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At the end of WW2, twenty-two surviving members of Hitler’s government were behind bars in Nuremberg Prison, awaiting trial for their part in the most heinous crimes in history.

Munich-born Howard Triest fled Nazi Germany on the eve of war.


Four years later he landed on Omaha beach with invading American forces and served on the frontline all the way to the invasion of Germany. As he entered the country of his birth, he felt euphoric. But there was a special, painful task ahead for the man whom the Nazis once wanted to kill and whose family had disappeared in France in 1942.

Howard was assigned as the only translator to the psychiatrists working in the jail.

For twelve months Howard walked into the prison cells on a daily basis and sat within inches of Hitler’s henchmen and the men who sent his parents to the gas chambers of Auschwitz.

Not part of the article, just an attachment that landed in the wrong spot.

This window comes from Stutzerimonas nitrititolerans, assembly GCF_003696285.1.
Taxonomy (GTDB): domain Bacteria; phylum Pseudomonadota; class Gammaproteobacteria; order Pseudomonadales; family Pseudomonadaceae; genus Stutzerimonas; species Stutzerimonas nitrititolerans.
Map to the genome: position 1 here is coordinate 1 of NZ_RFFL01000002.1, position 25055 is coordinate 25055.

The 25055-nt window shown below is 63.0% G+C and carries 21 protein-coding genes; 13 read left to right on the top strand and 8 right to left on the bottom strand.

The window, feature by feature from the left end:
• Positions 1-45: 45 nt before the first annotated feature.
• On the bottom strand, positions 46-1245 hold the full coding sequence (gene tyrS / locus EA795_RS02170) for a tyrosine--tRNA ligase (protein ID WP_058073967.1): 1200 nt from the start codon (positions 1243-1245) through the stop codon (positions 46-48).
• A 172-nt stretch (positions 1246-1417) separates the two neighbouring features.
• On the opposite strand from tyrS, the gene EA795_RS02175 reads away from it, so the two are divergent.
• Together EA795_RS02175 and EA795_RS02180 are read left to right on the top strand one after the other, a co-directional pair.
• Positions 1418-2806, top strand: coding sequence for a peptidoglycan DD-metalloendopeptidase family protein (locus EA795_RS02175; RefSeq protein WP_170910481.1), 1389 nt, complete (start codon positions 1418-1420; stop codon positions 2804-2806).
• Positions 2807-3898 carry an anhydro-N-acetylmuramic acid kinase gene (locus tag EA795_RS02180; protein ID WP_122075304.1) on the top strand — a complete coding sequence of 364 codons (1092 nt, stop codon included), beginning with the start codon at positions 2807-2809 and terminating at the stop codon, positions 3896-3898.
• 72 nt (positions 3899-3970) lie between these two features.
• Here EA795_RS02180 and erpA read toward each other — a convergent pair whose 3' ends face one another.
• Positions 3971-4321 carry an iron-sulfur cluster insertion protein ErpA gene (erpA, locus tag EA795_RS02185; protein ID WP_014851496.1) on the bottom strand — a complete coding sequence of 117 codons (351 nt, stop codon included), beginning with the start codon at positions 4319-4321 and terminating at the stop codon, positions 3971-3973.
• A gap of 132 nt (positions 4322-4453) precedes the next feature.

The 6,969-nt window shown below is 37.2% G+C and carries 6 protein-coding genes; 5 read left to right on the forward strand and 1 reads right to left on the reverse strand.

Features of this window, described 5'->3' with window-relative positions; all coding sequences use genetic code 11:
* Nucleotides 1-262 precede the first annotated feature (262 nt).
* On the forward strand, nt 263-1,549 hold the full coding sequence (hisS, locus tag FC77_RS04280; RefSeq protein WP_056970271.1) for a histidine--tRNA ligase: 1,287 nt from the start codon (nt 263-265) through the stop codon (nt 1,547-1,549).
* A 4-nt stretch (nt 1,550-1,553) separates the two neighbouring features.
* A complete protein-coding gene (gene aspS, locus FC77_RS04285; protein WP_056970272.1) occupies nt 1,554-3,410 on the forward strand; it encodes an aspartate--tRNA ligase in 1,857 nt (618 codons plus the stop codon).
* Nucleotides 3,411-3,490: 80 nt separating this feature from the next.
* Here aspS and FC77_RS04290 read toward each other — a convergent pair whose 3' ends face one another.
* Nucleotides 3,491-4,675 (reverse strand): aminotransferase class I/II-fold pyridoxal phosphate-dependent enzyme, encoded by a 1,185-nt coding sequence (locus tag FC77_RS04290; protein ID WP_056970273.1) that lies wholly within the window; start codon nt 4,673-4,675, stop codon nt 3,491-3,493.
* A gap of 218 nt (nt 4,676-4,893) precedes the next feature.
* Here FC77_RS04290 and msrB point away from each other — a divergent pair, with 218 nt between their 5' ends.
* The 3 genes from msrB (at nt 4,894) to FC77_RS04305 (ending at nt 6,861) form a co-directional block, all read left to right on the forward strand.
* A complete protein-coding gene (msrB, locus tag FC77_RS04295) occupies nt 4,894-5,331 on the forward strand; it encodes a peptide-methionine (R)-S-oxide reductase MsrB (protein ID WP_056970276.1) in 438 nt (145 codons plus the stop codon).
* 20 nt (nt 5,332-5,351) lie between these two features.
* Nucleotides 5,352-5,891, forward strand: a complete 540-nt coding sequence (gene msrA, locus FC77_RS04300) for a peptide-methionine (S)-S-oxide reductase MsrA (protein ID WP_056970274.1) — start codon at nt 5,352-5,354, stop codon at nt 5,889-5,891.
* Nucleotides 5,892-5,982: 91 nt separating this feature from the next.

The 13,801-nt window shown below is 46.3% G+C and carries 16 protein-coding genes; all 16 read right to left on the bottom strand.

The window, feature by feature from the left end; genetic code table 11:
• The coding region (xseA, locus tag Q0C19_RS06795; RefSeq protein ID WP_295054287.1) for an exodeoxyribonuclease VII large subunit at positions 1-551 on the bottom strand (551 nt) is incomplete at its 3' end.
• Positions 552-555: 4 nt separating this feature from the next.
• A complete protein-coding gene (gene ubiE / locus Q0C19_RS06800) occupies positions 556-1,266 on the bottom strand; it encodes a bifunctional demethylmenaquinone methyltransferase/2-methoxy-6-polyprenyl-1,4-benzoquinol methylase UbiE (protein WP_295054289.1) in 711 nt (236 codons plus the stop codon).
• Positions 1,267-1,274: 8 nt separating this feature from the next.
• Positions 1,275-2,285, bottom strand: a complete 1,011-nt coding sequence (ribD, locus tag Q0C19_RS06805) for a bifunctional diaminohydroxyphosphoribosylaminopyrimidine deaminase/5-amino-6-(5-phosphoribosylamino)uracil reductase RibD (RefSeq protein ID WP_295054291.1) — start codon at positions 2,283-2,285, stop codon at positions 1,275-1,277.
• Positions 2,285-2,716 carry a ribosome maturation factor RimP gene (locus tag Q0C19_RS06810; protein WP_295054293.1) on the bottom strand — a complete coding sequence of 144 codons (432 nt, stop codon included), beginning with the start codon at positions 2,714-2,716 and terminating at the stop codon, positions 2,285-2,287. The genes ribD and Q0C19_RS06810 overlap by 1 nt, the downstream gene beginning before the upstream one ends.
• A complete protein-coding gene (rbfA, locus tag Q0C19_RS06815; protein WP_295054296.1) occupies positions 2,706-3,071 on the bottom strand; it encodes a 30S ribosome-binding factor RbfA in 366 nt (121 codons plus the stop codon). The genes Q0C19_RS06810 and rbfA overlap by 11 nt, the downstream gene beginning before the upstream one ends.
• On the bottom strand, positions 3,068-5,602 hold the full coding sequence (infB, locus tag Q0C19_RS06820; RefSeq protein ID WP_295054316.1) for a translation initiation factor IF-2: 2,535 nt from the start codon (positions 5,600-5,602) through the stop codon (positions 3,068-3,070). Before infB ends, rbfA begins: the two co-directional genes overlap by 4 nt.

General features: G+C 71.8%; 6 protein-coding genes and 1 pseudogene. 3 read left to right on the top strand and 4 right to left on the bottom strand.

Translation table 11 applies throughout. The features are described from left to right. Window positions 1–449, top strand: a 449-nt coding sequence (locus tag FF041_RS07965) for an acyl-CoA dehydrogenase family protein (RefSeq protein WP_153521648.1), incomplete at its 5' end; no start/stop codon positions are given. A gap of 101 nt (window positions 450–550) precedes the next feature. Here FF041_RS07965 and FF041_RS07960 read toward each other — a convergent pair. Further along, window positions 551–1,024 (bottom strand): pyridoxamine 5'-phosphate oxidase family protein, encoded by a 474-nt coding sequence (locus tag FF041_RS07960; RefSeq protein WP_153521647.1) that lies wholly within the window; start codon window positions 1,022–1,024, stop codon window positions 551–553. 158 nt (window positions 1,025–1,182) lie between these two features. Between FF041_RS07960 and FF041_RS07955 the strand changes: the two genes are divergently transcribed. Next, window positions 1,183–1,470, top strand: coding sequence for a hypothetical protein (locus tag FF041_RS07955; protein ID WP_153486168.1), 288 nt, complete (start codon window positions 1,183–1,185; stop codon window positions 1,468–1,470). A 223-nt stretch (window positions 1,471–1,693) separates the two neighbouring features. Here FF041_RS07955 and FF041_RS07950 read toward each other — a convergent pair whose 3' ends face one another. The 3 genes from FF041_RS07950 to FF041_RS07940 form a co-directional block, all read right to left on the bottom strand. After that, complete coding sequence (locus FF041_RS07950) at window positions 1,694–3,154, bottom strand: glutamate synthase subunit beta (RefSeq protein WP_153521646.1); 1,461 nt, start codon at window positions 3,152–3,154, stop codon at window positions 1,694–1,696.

The extraordinary true story of Howard Triest, the only German-Jewish interpreter to work with the psychiatrists in the Nuremberg Prison during the trial.

 “I could not put it down. It makes fascinating reading”.

- Dr T. Scarlett Epstein OBE

Could you have done Howard's job?


“The only right way to punish these twenty-one defendants was to put them into the death camps and subject them to the same treatment they gave millions of others. But we couldn’t do that as civilised people. Maybe for this reason, I was chosen for the job.” - Howard Triest, 1945


Was reconciliation with Germany possible in the light of such nationwide complicity? 

How did Howard react to being so close to pure evil?

Read Howard Triest's BBC News article:

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